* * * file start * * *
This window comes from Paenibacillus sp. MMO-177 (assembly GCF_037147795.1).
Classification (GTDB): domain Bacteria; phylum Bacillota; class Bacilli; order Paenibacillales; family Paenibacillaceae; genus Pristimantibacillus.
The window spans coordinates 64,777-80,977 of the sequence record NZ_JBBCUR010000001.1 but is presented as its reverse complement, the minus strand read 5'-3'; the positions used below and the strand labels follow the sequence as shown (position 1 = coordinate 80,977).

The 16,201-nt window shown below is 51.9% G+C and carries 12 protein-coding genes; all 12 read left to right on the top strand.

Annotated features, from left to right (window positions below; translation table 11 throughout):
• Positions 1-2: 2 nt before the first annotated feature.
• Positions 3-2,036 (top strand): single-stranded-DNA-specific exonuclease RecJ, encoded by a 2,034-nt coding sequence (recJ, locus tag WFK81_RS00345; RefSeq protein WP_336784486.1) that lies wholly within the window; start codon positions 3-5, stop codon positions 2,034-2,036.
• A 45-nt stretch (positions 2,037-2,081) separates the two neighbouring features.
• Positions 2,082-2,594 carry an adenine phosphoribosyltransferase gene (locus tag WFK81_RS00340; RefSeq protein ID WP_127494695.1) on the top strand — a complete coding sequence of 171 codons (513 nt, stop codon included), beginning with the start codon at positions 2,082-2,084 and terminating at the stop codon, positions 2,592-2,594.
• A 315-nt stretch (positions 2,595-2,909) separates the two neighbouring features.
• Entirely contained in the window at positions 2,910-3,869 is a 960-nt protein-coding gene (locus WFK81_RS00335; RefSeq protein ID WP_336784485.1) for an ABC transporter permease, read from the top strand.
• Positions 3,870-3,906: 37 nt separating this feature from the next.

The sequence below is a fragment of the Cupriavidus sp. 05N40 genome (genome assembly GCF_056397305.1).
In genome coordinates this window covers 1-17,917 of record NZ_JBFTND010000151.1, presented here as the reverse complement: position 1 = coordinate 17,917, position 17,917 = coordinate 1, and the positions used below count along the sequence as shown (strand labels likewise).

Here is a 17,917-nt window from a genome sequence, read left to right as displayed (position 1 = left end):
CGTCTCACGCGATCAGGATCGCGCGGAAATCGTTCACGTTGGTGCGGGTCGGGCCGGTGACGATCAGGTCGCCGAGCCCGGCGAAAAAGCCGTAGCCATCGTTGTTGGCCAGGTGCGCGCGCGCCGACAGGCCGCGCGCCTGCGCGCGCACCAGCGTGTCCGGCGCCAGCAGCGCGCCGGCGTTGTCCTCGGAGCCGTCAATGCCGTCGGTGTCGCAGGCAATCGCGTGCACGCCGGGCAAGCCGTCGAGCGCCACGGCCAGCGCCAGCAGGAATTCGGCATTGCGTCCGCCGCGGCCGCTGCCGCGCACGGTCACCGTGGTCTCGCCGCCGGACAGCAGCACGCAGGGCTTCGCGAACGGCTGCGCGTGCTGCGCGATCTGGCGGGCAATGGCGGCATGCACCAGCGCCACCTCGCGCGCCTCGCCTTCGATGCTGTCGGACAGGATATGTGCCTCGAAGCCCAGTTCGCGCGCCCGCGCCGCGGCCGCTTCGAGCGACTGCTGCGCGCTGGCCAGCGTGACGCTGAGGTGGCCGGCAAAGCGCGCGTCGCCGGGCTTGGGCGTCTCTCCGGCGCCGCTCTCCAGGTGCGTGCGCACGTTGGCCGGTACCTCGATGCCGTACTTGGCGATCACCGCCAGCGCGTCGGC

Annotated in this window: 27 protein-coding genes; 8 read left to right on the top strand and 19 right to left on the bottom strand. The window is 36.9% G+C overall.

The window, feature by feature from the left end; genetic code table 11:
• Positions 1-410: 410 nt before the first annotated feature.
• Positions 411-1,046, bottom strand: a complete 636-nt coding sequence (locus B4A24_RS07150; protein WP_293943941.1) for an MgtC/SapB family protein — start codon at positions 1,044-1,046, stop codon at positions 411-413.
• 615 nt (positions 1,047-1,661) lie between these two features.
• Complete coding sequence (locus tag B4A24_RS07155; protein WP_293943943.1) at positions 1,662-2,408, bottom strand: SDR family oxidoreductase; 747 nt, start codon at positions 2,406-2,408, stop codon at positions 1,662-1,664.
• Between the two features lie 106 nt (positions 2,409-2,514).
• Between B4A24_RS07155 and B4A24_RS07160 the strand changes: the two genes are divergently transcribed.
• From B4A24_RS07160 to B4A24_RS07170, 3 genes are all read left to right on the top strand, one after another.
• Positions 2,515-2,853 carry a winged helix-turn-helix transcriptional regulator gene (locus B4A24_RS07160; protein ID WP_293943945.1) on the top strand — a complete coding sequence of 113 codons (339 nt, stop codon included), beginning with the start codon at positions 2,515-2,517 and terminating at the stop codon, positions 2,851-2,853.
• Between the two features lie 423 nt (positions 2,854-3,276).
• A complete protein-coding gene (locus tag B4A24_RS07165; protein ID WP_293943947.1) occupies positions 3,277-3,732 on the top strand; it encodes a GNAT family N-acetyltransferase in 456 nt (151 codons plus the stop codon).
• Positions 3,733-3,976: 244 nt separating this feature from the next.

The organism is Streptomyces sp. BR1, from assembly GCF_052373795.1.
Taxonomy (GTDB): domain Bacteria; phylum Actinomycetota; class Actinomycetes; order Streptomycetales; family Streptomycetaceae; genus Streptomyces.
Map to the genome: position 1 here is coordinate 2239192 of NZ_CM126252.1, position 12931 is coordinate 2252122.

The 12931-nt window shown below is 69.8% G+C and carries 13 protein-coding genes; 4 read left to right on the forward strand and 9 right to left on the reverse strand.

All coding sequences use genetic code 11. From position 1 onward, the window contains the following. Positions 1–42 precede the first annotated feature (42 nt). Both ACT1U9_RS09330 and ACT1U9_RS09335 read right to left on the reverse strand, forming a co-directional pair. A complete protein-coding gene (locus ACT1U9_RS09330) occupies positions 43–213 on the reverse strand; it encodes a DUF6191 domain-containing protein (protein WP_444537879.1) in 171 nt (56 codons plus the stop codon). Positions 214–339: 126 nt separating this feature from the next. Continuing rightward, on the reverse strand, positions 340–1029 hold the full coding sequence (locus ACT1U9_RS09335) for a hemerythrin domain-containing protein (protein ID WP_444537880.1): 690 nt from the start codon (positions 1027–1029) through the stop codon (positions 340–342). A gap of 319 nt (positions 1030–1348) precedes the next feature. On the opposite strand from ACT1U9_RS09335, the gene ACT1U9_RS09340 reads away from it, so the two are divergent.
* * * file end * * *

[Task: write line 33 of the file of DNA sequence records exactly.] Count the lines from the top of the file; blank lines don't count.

The 12931-nt window shown below is 69.8% G+C and carries 13 protein-coding genes; 4 read left to right on the forward strand and 9 right to left on the reverse strand.